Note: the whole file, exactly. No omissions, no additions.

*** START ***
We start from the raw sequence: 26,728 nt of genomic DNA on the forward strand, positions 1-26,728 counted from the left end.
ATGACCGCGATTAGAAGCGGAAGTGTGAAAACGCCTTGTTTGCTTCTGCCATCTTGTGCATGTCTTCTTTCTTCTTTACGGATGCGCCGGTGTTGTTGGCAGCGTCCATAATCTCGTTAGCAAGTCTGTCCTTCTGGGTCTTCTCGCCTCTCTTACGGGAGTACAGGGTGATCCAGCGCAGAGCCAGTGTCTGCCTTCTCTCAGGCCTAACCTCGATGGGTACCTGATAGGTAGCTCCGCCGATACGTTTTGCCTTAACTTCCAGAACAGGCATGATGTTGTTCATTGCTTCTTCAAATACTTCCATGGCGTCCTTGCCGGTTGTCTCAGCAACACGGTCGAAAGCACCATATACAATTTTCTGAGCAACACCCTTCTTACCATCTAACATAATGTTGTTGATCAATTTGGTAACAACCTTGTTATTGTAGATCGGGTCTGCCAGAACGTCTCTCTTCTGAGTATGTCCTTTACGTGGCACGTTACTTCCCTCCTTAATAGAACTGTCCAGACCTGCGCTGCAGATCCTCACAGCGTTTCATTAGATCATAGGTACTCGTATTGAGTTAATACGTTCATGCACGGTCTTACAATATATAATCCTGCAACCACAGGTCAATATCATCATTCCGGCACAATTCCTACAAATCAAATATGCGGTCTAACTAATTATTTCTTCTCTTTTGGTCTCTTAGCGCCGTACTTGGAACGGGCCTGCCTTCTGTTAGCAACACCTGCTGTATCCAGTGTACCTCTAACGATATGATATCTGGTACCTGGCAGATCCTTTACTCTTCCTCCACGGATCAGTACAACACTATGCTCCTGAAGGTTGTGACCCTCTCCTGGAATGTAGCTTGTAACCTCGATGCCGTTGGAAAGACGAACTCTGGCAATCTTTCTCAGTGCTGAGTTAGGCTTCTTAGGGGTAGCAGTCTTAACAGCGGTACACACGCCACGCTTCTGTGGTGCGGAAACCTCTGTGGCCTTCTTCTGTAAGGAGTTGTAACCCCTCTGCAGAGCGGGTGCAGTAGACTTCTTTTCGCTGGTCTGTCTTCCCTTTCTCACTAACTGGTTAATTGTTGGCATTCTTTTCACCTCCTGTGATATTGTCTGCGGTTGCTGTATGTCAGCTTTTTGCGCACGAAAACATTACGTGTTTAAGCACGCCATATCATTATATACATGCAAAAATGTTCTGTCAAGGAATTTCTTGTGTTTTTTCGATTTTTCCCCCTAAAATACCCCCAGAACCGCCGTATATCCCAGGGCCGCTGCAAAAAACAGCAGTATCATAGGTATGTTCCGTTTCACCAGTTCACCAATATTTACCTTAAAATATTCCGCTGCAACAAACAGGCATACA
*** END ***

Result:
We start from the raw sequence: 26,728 nt of genomic DNA on the forward strand, positions 1-26,728 counted from the left end.
ATGACCGCGATTAGAAGCGGAAGTGTGAAAACGCCTTGTTTGCTTCTGCCATCTTGTGCATGTCTTCTTTCTTCTTTACGGATGCGCCGGTGTTGTTGGCAGCGTCCATAATCTCGTTAGCAAGTCTGTCCTTCTGGGTCTTCTCGCCTCTCTTACGGGAGTACAGGGTGATCCAGCGCAGAGCCAGTGTCTGCCTTCTCTCAGGCCTAACCTCGATGGGTACCTGATAGGTAGCTCCGCCGATACGTTTTGCCTTAACTTCCAGAACAGGCATGATGTTGTTCATTGCTTCTTCAAATACTTCCATGGCGTCCTTGCCGGTTGTCTCAGCAACACGGTCGAAAGCACCATATACAATTTTCTGAGCAACACCCTTCTTACCATCTAACATAATGTTGTTGATCAATTTGGTAACAACCTTGTTATTGTAGATCGGGTCTGCCAGAACGTCTCTCTTCTGAGTATGTCCTTTACGTGGCACGTTACTTCCCTCCTTAATAGAACTGTCCAGACCTGCGCTGCAGATCCTCACAGCGTTTCATTAGATCATAGGTACTCGTATTGAGTTAATACGTTCATGCACGGTCTTACAATATATAATCCTGCAACCACAGGTCAATATCATCATTCCGGCACAATTCCTACAAATCAAATATGCGGTCTAACTAATTATTTCTTCTCTTTTGGTCTCTTAGCGCCGTACTTGGAACGGGCCTGCCTTCTGTTAGCAACACCTGCTGTATCCAGTGTACCTCTAACGATATGATATCTGGTACCTGGCAGATCCTTTACTCTTCCTCCACGGATCAGTACAACACTATGCTCCTGAAGGTTGTGACCCTCTCCTGGAATGTAGCTTGTAACCTCGATGCCGTTGGAAAGACGAACTCTGGCAATCTTTCTCAGTGCTGAGTTAGGCTTCTTAGGGGTAGCAGTCTTAACAGCGGTACACACGCCACGCTTCTGTGGTGCGGAAACCTCTGTGGCCTTCTTCTGTAAGGAGTTGTAACCCCTCTGCAGAGCGGGTGCAGTAGACTTCTTTTCGCTGGTCTGTCTTCCCTTTCTCACTAACTGGTTAATTGTTGGCATTCTTTTCACCTCCTGTGATATTGTCTGCGGTTGCTGTATGTCAGCTTTTTGCGCACGAAAACATTACGTGTTTAAGCACGCCATATCATTATATACATGCAAAAATGTTCTGTCAAGGAATTTCTTGTGTTTTTTCGATTTTTCCCCCTAAAATACCCCCAGAACCGCCGTATATCCCAGGGCCGCTGCAAAAAACAGCAGTATCATAGGTATGTTCCGTTTCACCAGTTCACCAATATTTACCTTAAAATATTCCGCTGCAACAAACAGGCATACA